Recent sessions suggest the postwar rally is running out of momentum. But optimists could take solace that major averages ended at or near session highs Tuesday as traders sloughed off a warning from Nokia ( NOK), and lingering concerns about
Monday's shake-up at Freddie Mac ( FRE). Early buying gave way to late-day selling, and some traders thought the downturn might accelerate into the close. But major averages avoided trading in arrears during the afternoon slide and rebounded smartly in the final 30 minutes of trading. After trading as high as 9059.29 shortly after 10 a.m. EDT, the Dow Jones Industrial Average fell below 9000 late in the day, before rallying again to finish up 0.8% to 9054.89. Following similar patterns, the S&P 500 ended up 0.9% to its intraday best of 984.84, while the Nasdaq Composite gained 1.5% to 1627.67, just below its apex. For a second-straight session, trading volume declined -- with under 1.3 billion shares on the Big Board and 1.8 billion in over-the-counter trading, vs. more than 3 billion Friday and more than 2 billion for several sessions prior to that. Meanwhile, advancers bested declining stocks and new 52-week highs bested new lows 329 to 3 in New York Stock Exchange action and 156 to 3 in Nasdaq trading. To some, this recent volume retreat suggests speculative traders are being less aggressive, and the gains were relatively small in momentum sectors such as biotech, Internet, and semiconductors, which each rose more than 1%. Still, there were some big percentage moves among smaller biotech plays such as VaxGen ( VXGN), which rose 15% after receiving a grant from the federal government to work on a vaccine for AIDS. Aastrom Biosciences ( ASTM) leapt 10% in heavy trading after announcing a deal to develop tissue regeneration treatment with the nonprofit Musculoskeletal Transplant Foundation. On the flip side, Oxigene ( OXGN), which has soared in recent days, gave back 16.8% after announcing plans for a $15 million private placement of 1.5 million shares.
The S&P Homebuilding Index, meanwhile, rallied 2.7% after sliding sharply Monday on fears of a fallout in the mortgage/housing industry from Freddie Mac's shake-up. Some traders fear uncertainty will result in a higher cost of capital for Freddie and its government-sponsored counterpart Fannie Mae ( FNM). Higher costs for Fannie and Freddie, likely accompanied by stricter regulatory oversight, would curtail their ability to buy mortgages from banks, ultimately resulting in higher borrowing costs, thus crimping demand for housing. (Freddie rose 2.5% Tuesday while Fannie dipped 2%.) Tuesday's rebound among homebuilders was aided by positive comments from Lehman Brothers and ahead of earnings from Lennar ( LEN), due after the close. Among other names in the news, Nokia fell 2.2% after voicing caution on handset sales, while Micron Technology ( MU) jumped 7% after upping its guidance.
testimony on natural gas. Natural gas futures rose 0.4% to $6.34 per million British thermal units Tuesday vs. $3.65 a year ago and as low as $2.55 in July 2000. "We are not apt to return to earlier periods of relative abundance and low prices any time soon," Greenspan said, repeating concerns raised on May 21 when he spoke of natural gas shortages during his semiannual testimony before Congress.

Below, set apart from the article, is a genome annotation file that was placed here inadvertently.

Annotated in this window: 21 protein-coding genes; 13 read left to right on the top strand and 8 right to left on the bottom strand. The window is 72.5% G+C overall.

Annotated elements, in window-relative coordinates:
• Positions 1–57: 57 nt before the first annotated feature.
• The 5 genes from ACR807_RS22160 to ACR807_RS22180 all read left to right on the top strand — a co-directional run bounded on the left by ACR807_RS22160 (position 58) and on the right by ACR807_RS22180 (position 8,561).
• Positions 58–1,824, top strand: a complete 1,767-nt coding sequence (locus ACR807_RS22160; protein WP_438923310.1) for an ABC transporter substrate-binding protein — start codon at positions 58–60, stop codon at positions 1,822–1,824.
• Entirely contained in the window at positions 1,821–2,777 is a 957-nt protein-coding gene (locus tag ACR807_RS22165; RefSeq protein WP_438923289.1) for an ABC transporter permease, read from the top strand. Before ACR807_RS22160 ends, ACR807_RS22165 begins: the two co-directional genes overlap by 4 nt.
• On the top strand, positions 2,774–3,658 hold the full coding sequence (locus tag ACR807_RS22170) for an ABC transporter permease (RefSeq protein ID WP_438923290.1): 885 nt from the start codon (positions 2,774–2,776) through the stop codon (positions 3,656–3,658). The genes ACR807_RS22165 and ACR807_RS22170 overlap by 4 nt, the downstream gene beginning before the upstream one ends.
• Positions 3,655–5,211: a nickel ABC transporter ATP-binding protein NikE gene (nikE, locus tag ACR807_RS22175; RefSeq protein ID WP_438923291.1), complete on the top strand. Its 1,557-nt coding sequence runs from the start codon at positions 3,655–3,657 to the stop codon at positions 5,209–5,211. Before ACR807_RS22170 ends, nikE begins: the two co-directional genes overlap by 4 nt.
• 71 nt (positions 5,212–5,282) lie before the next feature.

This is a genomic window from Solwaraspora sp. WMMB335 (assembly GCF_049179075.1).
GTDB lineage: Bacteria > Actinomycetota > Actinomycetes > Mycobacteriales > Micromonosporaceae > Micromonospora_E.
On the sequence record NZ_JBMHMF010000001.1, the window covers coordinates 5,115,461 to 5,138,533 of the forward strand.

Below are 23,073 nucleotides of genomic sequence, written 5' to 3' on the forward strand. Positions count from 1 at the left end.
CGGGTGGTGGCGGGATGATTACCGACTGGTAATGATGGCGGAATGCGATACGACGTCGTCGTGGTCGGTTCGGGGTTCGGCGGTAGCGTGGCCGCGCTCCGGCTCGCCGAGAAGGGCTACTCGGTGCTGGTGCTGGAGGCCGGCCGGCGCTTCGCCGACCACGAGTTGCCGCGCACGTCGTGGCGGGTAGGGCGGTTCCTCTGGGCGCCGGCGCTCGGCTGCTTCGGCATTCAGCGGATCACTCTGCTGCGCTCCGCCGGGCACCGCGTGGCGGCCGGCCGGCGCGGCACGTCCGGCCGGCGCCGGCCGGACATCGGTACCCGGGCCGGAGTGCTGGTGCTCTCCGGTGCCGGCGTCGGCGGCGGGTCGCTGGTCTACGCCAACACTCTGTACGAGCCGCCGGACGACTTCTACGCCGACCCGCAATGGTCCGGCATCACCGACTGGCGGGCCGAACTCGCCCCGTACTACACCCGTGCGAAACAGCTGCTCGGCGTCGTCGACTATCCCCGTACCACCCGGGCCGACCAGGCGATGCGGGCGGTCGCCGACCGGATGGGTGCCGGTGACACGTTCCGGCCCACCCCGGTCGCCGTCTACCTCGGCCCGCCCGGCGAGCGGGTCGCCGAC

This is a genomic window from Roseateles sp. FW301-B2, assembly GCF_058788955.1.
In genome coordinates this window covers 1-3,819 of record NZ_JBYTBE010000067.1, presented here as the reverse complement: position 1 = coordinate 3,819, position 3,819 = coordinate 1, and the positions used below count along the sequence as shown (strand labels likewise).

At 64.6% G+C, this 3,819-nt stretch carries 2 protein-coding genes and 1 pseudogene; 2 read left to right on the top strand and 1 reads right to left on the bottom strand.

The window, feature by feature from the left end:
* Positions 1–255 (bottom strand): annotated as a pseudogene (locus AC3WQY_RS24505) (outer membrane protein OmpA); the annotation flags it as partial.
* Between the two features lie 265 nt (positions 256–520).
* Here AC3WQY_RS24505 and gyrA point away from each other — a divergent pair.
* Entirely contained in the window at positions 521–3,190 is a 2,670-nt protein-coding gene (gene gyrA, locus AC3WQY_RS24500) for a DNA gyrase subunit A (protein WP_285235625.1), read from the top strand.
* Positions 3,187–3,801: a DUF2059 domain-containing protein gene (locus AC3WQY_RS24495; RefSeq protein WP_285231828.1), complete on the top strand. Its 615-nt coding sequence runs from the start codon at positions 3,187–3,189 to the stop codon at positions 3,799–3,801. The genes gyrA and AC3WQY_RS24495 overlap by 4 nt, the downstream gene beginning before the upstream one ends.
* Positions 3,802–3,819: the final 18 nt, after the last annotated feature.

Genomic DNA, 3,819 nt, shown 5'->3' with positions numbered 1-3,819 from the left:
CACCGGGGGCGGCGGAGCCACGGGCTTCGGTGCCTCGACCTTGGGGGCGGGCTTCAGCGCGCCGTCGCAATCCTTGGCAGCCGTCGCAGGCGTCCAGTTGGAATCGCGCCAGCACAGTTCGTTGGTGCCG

On Tuesday, Greenspan expressed concern that sustained higher natural gas prices will curtail economic activity. "The updrift and volatility of the spot price for gas have put significant segments of the North American gas-using industry in a weakened competitive position," the chairman testified. "The perceived tightening of long-term demand-supply balances is beginning to price some industrial demand out of the market." Greenspan is afraid of a "delayed reaction" in the economy from higher natural gas prices, such as higher fertilizer prices, which may put upward pressure on agricultural products, according to Fadel Gheit, energy analyst at Fahnestock. "He's trying to get people's attention and bring up this issue which nobody in the administration is talking about." Gheit largely agreed with Greenspan's main point, which is that there's an economic downside to environmental obstacles to finding and transporting natural gas. Still, the analyst wondered why Greenspan was delivering the message. "This is the responsibility of the energy secretary, not Greenspan," Gheit said. Spencer Abraham "should have brought this up to Congress. I don't know what he's doing." Other Greenspan watchers also expressed amusement at the chairman's latest pet project. "Is he a one-man band?" quipped one economist and longtime Fed critic. "It's hilarious. They
Congress ask him about fiscal policy and taxes and now natural gas. He does it all, except he won't talk about the dollar and no one on Capitol Hill asks him about monetary policy." Notably, rising expectations for another rate cut from the Fed helped the price of the benchmark 10-year Treasury note rise 21/32 to 103 19/32 Tuesday, its yield falling to 3.20%, a new low for the cycle and the lowest since 1958. The yield on the two-year note fell to 1.11%, its lowest level since 1950, according to Bloomberg. In separate but apparently unrelated news, the federal deficit hit a record $291 billion in May, the Congressional Budget Office reported Tuesday. The nonpartisan agency raised its forecast for the fiscal 2003 deficit to $400 billion.